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Posted by bio_man   December 16, 2022   3690 views

Bayer Corporation and the Public Health Committee of the American Society for Microbiology sponsored a study of hand washing in public restrooms. Researchers from the survey group hid in stalls or pretended to comb their hair while they observed over 6,000 men and women in five large cities. Their observations revealed that many people prefer a "get up and go" strategy, failing to wash their hands after using the restroom facilities. In New York's Penn Station, for example, only 60% of restroom users washed after relieving themselves. Similar rates were found in other cities: 64% of restroom users washed at a Braves game in Atlanta, 69% washed in San Francisco's Golden Gate Park, 71% used soap and water in a New Orleans casino, and a laudable 78% washed their hands after using the toilet at Chicago's Navy Pier. In general, women washed their hands more often than men did — 74% compared to 61% — although this trend was slightly reversed in New York and New Orleans.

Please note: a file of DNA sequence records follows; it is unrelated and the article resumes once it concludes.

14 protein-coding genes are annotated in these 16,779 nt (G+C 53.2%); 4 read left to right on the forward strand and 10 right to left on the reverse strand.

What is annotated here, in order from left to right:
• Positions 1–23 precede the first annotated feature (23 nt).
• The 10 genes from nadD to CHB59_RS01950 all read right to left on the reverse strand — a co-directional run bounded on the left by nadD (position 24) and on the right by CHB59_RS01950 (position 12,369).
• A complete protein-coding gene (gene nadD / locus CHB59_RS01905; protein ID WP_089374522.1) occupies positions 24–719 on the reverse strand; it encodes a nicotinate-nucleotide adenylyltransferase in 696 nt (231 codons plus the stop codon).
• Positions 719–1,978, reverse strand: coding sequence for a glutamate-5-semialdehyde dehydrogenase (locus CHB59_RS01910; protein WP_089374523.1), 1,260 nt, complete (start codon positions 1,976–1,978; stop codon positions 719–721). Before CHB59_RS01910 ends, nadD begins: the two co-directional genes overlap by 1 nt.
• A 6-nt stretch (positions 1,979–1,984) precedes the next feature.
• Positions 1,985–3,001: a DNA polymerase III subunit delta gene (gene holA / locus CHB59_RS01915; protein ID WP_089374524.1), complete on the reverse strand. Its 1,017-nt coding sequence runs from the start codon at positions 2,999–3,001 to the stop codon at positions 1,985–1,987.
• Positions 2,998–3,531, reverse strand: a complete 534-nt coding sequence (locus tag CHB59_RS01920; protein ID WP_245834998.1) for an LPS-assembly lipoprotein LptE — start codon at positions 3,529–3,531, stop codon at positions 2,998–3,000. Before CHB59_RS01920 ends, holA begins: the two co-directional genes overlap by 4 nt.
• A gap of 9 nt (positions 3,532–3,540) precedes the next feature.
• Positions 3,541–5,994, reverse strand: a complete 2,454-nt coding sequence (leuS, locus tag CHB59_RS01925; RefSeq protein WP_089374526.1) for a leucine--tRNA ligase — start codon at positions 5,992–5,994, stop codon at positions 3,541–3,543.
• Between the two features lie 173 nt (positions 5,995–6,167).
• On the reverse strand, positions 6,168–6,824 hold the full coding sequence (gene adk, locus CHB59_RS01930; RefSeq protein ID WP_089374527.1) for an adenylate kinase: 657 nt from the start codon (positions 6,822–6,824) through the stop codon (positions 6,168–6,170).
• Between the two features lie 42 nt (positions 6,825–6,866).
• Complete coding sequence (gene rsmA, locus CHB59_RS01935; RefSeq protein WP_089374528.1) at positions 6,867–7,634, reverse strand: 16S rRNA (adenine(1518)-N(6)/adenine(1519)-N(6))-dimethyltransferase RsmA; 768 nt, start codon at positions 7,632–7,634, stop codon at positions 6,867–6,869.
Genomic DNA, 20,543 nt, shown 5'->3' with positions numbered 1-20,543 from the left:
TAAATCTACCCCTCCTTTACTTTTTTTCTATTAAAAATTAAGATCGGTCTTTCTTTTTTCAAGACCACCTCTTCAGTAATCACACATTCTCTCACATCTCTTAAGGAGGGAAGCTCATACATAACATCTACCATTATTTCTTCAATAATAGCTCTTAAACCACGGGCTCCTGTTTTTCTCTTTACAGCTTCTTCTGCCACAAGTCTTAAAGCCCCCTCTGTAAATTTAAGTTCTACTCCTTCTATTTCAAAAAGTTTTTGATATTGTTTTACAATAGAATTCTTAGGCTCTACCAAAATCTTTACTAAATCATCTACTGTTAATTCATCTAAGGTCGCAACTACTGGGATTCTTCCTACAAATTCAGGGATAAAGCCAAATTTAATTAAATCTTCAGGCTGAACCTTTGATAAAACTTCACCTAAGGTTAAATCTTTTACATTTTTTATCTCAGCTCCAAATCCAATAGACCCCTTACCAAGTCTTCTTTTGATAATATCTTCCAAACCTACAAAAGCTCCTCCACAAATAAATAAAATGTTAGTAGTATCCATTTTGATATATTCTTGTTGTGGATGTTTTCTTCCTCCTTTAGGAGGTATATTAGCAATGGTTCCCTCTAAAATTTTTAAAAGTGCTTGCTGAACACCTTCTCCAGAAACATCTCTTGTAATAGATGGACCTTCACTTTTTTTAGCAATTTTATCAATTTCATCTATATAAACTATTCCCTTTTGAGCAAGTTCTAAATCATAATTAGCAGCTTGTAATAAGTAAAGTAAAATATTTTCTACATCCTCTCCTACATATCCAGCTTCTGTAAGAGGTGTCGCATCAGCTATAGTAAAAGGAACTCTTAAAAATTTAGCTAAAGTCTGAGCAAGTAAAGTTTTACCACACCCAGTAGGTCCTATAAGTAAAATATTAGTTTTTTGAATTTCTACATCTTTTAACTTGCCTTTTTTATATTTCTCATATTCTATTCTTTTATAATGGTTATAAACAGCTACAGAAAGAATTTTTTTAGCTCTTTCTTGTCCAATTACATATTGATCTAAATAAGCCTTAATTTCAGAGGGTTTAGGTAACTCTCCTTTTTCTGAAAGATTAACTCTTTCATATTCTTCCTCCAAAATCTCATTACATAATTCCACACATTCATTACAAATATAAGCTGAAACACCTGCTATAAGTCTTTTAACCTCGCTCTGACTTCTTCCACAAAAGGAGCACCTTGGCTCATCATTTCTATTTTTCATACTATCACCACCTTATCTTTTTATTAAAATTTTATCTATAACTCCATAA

As part of the research project, the survey firm Wirthlin Worldwide also conducted a telephone poll asking people about their hand washing habits. Of the 1,004 adults surveyed, a full 94% claimed to always wash their hands after using a public restroom. Although that's a comforting perception to cling to, keep in mind that a friendly wave may be healthier than a firm handshake.

Source Haney, D. Q. (January 12, 1997). Many don’t wash hands, study shows. Austin American-Statesman, A5.

hand washing public bathroom human behavior psychology
Posted in Research
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